“I didn’t get a picture of her. I was so mesmerized.”

When I stood in the street outside Westminster Abbey in 2011, stuck in a crowd watching the arrivals and departures at the wedding of Prince William and Kate Middleton, smartphones and digital cameras were everywhere. People held them up to take pictures of anything, anything. Horses, carriages, other people and waving Will and Kate pennants. They struggled to position their cameras so they weren’t blocked by other people’s cameras. Were they tall enough, could they bend enough, could they reach far enough to shoot?

But the gray-haired woman next to me who had been handing out snacks and chatting enthusiastically the whole time missed the photo she wanted most: she didn’t take a photo of the queen passing by in her carriage. And it wasn’t because she wasn’t ready. It wasn’t because she wasn’t looking.

A little shocked and a little discouraged, she admitted that it was simply that she was “hypnotized”.

The most important caveat about royalty-related emotions that I saw that day is that sure that’s not how all Londoners or all English people – let alone all of Queen Elizabeth’s subjects – felt about her. But that’s how a particular segment of the population reacted to it. He felt type of similar in magnitude to how some Americans talk about celebrities they admire, such as actors and musicians. But there’s a degree of tradition associated with that reverence, and a degree of formality and distance, which isn’t like devotion to Beyoncé or Chris Evans or whoever. You don’t see the queen dancing on TikTok or selling a new activewear line on Instagram.

For many, Elizabeth has been the monarchy

The US really has no such thing, maybe that’s why some Londoners will complain about how Americans are more impressed and obsessed with the British royal family than the British. After all, Americans aren’t burdened with the costs, political problems, and other worries of maintaining a monarchy; they can watch princes and princesses in real life as they would on TV – like an aesthetic and a story. That’s part of why Queen Elizabeth II’s positioning in pop culture is so important to how Americans saw her.

Elizabeth II became queen in 1952, almost 20 years before I was born. She has not only been queen all my life; she was queen since my parents were teenagers. By the time I became pop culture aware, Queen Elizabeth II has been the British monarchy. There are fewer and fewer living memories of the monarchy before it, without it. How popular culture engaged with her was a big part of how she engaged with the whole idea of a queen – an English queen or any other.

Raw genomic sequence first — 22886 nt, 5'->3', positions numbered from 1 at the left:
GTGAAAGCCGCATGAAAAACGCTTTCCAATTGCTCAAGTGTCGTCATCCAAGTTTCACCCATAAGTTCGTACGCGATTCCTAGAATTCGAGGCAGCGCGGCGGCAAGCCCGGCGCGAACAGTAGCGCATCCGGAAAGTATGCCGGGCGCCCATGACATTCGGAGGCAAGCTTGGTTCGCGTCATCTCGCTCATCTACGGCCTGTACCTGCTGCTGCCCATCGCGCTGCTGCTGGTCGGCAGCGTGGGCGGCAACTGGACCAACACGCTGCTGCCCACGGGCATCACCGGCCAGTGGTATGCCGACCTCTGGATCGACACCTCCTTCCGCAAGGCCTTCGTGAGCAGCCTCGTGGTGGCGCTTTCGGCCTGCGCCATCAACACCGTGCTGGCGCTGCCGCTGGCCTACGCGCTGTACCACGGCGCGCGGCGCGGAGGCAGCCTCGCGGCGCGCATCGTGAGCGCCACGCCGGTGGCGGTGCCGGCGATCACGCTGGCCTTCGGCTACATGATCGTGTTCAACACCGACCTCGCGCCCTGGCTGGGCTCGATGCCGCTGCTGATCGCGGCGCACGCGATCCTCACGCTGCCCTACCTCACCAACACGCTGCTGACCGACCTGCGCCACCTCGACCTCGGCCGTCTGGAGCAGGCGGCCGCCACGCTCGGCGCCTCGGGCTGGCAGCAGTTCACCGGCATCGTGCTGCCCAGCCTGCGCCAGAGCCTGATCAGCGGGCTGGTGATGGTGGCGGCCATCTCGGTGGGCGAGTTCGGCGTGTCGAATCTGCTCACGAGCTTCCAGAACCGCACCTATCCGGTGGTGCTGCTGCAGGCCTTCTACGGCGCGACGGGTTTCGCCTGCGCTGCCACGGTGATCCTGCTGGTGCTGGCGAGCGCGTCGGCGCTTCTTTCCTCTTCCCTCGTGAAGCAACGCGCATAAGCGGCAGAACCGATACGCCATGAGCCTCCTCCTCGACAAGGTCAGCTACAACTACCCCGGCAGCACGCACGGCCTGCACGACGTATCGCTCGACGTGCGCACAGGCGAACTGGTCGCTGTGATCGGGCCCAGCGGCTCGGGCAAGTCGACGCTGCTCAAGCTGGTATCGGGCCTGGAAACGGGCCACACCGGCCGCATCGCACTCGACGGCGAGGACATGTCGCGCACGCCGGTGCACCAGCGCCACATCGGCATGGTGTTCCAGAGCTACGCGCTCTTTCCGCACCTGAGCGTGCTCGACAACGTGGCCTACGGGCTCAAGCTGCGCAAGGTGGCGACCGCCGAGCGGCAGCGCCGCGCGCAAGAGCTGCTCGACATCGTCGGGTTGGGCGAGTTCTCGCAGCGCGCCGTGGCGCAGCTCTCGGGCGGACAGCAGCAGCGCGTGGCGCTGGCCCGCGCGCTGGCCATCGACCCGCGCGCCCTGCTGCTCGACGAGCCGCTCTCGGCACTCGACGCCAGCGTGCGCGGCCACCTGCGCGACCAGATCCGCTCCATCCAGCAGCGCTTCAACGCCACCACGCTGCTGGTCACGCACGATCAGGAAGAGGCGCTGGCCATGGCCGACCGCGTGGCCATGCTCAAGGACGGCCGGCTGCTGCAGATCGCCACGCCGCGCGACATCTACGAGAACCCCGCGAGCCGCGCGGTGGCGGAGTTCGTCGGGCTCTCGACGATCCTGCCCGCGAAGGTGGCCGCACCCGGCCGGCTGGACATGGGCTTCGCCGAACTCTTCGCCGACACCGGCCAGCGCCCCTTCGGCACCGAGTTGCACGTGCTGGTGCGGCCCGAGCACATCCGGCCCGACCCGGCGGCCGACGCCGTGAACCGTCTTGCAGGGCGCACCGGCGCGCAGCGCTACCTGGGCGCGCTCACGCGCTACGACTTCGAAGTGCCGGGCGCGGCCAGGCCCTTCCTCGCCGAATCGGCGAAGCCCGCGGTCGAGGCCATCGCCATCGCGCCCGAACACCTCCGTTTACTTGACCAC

Elizabeth herself, in American and non-American cultural depictions, was a figure who could be stern or kind, tragic or comic, opaque or transparent. A lot of The crown dedicated herself to unfolding her life to explore her humanity, how the woman she was from the moment of her surprisingly young rise to power informed the monarch that she was. This is why her portrait has been transmitted from actress to actress, from Claire Foy to Olivia Colman via Imelda Staunton.

But there were also other performances. In The Queen, Helen Mirren cast her as a woman so concerned with protecting her family and the institution of the monarchy, and so estranged from her subjects, that she could not initially understand the public reaction to the death. of Princess Diana. Mirren’s portrayal, for which she won an Oscar, was both sympathetic and damning. He postulated that Elizabeth was, through her training and the sense of duty that defined her life, simply unprepared for the depth of feelings she encountered and surrounded by people who could help her navigate them. His only help comes from Tony Blair (Michael Sheen), who in the film is his savior precisely because he learned to seek popularity outside the monarchy.